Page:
/eegmet A

SSegmen B



41


Figure 5.3 Connection of the intersecting offsets


Segment A


Segment B


Offset of Sonn Segment B







Auxilary Lne


Figure 5.4 Adding auxiliary line while e < 1800 and no
intersection exists between two offsets









68

If no intersection exists between the pair of neighboring offset segments, as shown in Figure 5.4, an auxiliary line segment is added to connect the ending point of the trailing offset segment and the starting point of the leading offset segment. This auxiliary segment is marked with a different status from the ordinary offset segments. Later, the purpose of the auxiliary segment will be explained.


5.1.3 Splitting the Gross Offset Loop into Several Sub-loops

In many cases, the offset loop may result in the situation as shown in Figure 5.5 where the offset loop consists of five sub-loops. The sub-loops 1, 3, and 5 have the same orientation (CW) as the original loop, but not sub-loops 2 and 4 (CCW). The criteria of determining the validness of a subloop is by its orientation. When the sub-loops are in the opposite direction to their original loop, they are invalid. On the other hand, they are valid when they are in the same direction. Therefore, sub-loops 2 and 4 are discarded while sub-loops 1, 3, and 5 are kept. Notice that the computer is not capable of identifying whether a offset loop is a combination of many offset sub-loops or not. Thus, a procedure called "split" is created to divide the offset loop into several sub-loops if necessary. After that, the winding number calculation mentioned in Section 4.1 is used to determine the orientation of each sub-loop. The algorithm of "split" is as follows:



















(a) U I I I (b)3
















Figure 5.5 An example of using procedure "split" to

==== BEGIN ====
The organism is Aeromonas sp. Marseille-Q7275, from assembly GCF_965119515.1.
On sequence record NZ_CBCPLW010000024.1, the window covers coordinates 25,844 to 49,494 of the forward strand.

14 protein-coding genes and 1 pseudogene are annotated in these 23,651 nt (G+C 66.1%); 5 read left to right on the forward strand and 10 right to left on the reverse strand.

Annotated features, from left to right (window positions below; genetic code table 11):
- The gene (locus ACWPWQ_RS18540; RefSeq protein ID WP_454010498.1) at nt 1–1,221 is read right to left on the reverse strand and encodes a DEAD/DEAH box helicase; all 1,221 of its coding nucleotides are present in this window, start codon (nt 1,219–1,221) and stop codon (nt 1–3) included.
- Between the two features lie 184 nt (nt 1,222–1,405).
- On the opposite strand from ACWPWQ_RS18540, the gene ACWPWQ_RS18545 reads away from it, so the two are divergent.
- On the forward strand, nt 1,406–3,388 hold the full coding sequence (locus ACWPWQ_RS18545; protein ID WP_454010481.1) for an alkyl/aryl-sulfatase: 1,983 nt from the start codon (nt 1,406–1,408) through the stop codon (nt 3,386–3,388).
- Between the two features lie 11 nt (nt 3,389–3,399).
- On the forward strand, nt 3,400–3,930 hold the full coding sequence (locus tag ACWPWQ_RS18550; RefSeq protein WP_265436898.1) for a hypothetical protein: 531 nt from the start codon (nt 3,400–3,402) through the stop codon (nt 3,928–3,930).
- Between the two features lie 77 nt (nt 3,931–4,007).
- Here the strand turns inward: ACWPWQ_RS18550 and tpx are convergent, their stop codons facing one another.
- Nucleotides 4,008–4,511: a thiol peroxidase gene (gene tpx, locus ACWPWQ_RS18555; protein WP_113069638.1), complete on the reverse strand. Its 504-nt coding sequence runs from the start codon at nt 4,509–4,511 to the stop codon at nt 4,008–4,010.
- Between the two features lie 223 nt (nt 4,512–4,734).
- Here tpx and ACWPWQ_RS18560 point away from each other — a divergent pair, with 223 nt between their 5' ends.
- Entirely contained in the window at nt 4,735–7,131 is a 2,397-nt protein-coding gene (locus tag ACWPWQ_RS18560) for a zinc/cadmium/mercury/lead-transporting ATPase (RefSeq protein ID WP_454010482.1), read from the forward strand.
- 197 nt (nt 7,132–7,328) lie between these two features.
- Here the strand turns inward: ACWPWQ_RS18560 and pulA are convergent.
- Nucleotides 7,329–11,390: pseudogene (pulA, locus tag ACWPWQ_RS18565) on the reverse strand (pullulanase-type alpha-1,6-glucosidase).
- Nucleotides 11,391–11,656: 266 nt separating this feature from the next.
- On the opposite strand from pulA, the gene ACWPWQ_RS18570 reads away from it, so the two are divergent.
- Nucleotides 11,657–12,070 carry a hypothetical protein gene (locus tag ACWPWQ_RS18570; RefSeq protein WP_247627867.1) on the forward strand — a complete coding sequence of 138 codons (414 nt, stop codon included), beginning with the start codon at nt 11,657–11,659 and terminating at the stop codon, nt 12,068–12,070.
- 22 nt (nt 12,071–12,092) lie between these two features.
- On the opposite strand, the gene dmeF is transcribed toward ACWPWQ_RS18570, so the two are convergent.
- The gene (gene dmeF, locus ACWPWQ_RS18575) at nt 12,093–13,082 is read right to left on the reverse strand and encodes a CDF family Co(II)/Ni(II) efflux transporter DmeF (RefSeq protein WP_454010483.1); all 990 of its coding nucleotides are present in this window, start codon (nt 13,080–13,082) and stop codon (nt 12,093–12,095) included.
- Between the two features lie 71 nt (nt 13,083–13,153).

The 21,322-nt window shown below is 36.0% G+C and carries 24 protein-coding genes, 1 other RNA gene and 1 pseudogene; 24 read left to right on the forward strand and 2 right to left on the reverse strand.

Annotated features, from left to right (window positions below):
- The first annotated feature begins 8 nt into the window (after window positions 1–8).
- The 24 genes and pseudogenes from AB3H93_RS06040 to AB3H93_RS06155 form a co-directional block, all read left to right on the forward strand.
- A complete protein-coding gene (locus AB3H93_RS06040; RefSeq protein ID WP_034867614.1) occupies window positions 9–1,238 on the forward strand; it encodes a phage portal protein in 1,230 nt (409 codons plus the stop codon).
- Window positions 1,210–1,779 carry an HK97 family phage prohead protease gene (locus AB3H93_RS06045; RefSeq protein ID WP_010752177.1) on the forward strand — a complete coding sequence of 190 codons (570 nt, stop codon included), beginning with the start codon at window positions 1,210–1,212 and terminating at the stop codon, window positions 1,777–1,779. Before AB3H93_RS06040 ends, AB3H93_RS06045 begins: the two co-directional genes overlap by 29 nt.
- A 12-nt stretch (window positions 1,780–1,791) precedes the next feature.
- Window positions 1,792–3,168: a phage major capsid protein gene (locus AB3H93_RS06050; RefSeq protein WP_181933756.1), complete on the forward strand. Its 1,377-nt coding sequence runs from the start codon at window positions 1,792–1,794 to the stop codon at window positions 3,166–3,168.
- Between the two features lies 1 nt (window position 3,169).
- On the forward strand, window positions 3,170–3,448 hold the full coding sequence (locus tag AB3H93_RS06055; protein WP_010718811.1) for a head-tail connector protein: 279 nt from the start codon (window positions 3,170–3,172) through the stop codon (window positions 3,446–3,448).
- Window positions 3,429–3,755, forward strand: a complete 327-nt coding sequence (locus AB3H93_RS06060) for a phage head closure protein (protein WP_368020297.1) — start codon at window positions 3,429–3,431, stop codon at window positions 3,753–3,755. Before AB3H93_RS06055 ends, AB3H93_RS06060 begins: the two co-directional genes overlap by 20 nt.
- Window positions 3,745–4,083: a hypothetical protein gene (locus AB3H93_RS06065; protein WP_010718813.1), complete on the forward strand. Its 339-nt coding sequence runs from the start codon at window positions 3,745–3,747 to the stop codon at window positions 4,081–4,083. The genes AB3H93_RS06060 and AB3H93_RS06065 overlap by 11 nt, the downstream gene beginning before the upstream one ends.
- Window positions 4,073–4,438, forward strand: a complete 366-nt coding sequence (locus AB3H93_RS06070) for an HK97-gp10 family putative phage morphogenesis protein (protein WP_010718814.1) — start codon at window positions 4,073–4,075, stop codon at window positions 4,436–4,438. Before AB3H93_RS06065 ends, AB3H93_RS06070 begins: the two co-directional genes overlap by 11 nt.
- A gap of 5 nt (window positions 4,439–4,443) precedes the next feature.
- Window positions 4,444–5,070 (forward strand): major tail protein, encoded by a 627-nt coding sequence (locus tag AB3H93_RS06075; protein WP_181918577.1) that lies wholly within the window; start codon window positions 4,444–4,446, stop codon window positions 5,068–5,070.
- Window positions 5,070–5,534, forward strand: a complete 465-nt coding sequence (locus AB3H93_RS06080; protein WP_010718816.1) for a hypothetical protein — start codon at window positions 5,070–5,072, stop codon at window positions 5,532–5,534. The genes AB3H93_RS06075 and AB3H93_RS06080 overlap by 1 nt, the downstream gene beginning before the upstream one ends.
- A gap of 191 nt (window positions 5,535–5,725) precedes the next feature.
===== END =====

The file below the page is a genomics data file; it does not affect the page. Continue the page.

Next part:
result in multiple sub-loops











1. Initialize Loop L as the original offset loop.

2. Initialize Segment A as the starting segment of Loop L. 3. Initialize Segment B as the next segment of Segment A.

4. Find the intersection of Segment A and B. If no intersection exists, or only one exists while Segment A and B are two adjacent segments, update Segment B to its next segment.

If one or more intersecting points are found between Segment A and Segment B, a sibling of Loop L, say Loop L', is created by dividing Loop L into two loops at the intersecting point nearest to the starting point of Segment A.

The splitting procedure after the intersection point is found is shown in Figure 5.6. First, Segment A and B are divided into two segments from the intersecting point separately, say Segment A and A', and Segment B and B'. Memory blocks have to be allocated to save the data representing Segment A', Segment B', and Loop L'. Care must be taken to see if the intersecting point coincides with the ending points of Segment A (or B). In such case, no memory allocation is needed for Segment A' (or B'), and the next segment of Segment A (or B) is assigned as Segment A' (or B'). The second step is to reconstruct the linkages between segments and between loops. They are